Every year, the Feminist Campus spends months planning the National Young Feminist Leadership Conference (or NYFLC, as we like to say) right outside of Washington, D.C., where hundreds of young feminists gather together during a weekend in March to learn, connect, and grow with one another. The campus team had such a great time at this year’s conference, and now that we’ve had a couple of weeks to sit back, take a breath, and reflect on our weekend at #NYFLC18, we’d like to share some of our take-away’s with you:
As an intern at the Feminist Majority Foundation, I was eager and excited to finally participate in the National Young Feminist Leadership Conference. Working with the Feminist Campus team gave me a behind-the-scenes look at all of the hard work and effort that went into making this conference as amazing as it was, and I had the opportunity to take photographs throughout the weekend, so I truly got the chance to view the entirety of the conference through a different lens. While I wasn’t exactly sure what to expect, I was so blown away by the energy and determination of all of the young feminists in attendance.
My favorite part of the conference had to be the Saturday morning general assembly: hearing from incredible speakers Dr. Willie Parker, Loretta Ross, and Akila Radhakrishnan was a monumental moment. However, the best part of the general assembly was when young feminists Arianna Pittenger (President of Mott Community College’s Feminist League), Mei Ling Ho-Shing (gun violence survivor and activist from Marjory Stoneman Douglas High School), and Emily Hagstrom (Co-Founder of the Carolina Feminist Coalition at UNC Chapel Hill) took the stage. Hearing these seasoned feminists speak to the new generation of activists was extremely uplifting and made me not only hopeful for our future, but also honored to be part of this new feminist generation. Watching all the other young attendees feel the same way I did during this moment left me inspired and motivated. I’m thankful for NYFLC 2018 for bringing together all of these young feminist leaders and will forever remember the positive energy felt by everyone in attendance.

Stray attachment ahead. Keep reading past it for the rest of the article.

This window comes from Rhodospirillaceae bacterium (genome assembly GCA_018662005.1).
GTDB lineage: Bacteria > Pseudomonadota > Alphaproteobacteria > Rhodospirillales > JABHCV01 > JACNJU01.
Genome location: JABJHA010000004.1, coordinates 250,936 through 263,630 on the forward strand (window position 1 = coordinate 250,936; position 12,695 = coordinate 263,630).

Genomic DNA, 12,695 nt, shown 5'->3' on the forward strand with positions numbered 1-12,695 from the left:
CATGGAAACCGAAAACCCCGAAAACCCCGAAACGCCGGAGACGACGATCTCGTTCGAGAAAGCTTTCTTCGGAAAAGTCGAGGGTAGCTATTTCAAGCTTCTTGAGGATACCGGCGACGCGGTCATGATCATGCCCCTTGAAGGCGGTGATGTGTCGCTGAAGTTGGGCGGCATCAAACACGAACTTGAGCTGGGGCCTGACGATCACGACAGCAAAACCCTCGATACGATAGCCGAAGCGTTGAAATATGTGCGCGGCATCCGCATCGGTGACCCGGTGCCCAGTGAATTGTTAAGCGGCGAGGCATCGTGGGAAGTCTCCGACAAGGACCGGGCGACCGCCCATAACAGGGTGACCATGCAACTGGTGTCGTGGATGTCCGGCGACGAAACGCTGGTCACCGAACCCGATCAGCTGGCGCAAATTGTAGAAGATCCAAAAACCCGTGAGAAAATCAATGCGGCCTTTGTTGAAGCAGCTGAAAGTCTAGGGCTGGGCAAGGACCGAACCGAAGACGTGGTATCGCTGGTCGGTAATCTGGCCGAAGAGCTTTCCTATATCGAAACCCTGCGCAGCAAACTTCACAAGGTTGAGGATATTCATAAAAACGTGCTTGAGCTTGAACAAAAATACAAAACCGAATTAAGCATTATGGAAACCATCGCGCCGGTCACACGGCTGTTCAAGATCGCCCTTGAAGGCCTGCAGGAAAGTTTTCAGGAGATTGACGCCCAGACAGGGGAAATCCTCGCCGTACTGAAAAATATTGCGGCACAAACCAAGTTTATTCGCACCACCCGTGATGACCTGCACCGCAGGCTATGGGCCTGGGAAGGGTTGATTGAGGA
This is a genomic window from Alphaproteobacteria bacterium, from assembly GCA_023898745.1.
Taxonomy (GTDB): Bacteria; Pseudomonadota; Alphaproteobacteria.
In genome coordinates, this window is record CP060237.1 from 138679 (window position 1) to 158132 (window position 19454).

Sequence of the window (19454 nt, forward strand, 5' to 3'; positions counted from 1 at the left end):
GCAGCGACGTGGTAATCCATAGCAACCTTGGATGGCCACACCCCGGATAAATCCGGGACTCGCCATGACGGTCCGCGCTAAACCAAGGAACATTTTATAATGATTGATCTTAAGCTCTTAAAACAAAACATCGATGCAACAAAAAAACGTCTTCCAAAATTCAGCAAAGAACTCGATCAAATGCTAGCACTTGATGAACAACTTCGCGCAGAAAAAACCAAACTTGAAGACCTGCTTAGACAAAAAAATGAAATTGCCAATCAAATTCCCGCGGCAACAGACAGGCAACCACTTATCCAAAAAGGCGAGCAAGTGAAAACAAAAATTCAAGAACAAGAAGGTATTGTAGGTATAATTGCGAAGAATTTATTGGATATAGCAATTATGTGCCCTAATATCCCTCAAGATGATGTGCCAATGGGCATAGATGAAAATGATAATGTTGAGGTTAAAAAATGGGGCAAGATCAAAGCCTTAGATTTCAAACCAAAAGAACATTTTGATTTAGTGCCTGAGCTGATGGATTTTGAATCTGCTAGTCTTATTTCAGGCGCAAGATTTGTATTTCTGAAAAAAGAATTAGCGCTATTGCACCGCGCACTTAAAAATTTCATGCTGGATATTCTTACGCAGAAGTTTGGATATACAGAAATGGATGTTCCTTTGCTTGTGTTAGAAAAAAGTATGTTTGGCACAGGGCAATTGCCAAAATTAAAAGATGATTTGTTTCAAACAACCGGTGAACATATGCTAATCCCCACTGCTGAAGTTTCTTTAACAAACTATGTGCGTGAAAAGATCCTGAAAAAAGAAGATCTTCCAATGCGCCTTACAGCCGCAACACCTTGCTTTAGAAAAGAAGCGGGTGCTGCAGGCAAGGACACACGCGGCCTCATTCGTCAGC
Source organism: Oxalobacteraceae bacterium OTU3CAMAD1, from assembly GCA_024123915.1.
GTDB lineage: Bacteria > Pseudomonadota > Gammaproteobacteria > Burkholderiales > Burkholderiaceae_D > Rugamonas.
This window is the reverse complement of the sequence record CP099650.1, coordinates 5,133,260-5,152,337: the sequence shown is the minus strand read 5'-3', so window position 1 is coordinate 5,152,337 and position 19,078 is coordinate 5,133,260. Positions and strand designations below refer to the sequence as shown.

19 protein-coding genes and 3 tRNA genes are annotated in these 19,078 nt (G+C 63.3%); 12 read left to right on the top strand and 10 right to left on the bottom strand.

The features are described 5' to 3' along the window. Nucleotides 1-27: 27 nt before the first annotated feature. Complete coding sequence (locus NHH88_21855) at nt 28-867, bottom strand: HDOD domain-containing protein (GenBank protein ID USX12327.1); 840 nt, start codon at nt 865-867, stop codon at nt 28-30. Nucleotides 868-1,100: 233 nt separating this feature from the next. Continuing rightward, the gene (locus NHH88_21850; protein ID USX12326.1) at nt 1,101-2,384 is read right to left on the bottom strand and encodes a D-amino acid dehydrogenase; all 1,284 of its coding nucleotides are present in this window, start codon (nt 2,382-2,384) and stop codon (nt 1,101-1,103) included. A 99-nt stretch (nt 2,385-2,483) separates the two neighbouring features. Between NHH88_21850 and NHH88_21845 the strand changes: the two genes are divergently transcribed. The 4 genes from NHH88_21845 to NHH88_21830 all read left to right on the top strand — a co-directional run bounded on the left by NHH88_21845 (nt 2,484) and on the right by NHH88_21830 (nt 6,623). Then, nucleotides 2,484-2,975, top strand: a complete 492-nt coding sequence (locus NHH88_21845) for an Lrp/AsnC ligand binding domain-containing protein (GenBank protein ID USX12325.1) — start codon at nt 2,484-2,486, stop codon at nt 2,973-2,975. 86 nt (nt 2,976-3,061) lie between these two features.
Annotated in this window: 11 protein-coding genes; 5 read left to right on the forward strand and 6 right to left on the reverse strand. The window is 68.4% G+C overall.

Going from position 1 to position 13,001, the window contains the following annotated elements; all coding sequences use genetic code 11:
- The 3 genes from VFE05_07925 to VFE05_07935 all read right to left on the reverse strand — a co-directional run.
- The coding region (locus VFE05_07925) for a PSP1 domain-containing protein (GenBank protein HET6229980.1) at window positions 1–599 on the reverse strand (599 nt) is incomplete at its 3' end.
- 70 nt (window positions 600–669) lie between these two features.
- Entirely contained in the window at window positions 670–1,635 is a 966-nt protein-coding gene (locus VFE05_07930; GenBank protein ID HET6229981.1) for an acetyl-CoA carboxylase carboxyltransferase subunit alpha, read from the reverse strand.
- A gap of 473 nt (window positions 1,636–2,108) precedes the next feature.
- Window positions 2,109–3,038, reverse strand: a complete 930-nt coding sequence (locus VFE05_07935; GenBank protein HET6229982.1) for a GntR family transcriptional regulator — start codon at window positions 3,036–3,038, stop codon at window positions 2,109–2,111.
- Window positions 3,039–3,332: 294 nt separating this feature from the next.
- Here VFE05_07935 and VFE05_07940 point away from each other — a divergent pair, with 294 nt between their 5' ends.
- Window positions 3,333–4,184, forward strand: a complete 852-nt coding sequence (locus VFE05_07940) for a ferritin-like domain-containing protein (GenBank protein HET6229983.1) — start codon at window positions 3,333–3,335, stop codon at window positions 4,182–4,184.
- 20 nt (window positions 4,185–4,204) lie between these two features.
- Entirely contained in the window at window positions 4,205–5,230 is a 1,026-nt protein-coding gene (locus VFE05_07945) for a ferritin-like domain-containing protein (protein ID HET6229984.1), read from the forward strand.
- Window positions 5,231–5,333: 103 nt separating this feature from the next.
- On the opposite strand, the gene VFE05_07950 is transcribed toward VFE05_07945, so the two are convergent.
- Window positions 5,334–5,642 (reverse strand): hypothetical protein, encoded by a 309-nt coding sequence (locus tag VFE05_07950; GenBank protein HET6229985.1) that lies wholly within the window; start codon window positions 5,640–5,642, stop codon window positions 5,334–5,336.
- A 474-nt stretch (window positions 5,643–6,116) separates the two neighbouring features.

A personal takeaway from NYFLC 2018 that encourages me to keep fighting for reproductive health and justice was seeing how interactive the student attendees were with panels, trainings, discussions, and in the action center. Dedicating my days of planning this conference made it all worth it when seeing the students, extremely excited for different panels and the action center; students empowered and encouraged to continue working, which encourages me to keep working. This fight takes time, labor, and a purpose. The high school and college students I met at NYFLC 2018 reminded me of the purpose of this work, and to keep pushing the progressive button until we all are accepted and have the rights we need and deserve.